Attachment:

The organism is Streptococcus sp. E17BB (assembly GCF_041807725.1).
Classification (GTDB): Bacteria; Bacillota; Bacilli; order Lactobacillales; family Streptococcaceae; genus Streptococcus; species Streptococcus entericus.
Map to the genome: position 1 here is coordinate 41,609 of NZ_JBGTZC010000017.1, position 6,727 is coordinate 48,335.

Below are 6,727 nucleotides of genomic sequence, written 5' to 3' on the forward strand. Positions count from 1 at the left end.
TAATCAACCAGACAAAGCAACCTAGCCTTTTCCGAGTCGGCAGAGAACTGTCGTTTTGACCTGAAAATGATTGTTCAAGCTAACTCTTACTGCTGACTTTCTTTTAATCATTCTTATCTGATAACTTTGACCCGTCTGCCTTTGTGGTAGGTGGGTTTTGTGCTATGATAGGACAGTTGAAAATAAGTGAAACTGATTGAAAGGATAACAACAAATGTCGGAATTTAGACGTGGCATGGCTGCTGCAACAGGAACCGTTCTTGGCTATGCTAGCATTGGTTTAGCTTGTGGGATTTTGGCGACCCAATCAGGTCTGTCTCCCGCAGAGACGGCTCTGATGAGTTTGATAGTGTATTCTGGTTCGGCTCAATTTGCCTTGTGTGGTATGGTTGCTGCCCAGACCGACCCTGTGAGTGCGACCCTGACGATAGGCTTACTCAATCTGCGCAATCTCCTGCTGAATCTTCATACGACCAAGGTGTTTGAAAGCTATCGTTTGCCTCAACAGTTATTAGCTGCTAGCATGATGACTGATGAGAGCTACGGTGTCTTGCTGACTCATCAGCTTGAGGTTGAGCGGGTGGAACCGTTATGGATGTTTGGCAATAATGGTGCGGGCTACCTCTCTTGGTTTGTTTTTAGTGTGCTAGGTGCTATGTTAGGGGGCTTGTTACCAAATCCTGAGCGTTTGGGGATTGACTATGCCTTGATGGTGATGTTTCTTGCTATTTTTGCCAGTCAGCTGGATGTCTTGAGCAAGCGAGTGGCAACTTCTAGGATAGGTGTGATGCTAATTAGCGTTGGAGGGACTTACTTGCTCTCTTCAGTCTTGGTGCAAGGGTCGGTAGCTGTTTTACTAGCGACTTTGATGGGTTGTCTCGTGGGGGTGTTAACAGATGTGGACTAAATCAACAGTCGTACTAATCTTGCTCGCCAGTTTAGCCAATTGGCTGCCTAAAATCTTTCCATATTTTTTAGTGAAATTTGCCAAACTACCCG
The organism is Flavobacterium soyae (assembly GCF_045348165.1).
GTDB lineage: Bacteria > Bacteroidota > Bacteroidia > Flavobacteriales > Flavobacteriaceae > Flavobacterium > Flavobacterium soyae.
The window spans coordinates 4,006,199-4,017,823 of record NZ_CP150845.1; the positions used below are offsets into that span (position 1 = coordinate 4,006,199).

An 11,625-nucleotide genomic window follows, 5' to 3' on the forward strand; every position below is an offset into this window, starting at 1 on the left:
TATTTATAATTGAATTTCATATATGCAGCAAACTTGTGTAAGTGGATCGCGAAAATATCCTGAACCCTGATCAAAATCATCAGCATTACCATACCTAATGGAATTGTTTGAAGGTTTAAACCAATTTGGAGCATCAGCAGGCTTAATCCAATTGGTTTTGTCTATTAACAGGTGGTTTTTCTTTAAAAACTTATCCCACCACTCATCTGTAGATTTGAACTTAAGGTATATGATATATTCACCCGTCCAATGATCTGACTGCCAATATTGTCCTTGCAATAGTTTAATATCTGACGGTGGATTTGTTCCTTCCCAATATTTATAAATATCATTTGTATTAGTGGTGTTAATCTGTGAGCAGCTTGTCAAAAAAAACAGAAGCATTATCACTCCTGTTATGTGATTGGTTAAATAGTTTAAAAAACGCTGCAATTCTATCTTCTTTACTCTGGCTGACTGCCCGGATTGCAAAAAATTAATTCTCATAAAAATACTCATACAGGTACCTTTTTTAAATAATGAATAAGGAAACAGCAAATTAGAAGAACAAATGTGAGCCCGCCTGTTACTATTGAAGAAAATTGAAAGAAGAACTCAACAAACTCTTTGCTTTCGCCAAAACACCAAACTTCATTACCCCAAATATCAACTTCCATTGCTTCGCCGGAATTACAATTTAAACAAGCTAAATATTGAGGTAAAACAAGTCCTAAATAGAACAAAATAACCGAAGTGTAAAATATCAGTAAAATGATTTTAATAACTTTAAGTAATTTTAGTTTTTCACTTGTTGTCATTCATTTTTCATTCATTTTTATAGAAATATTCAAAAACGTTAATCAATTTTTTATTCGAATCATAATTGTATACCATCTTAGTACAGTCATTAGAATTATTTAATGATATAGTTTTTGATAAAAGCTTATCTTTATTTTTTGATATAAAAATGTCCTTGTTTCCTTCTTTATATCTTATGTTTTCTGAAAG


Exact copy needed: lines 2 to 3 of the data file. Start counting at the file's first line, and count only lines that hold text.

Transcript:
Classification (GTDB): Bacteria; Bacillota; Bacilli; order Lactobacillales; family Streptococcaceae; genus Streptococcus; species Streptococcus entericus.
Map to the genome: position 1 here is coordinate 41,609 of NZ_JBGTZC010000017.1, position 6,727 is coordinate 48,335.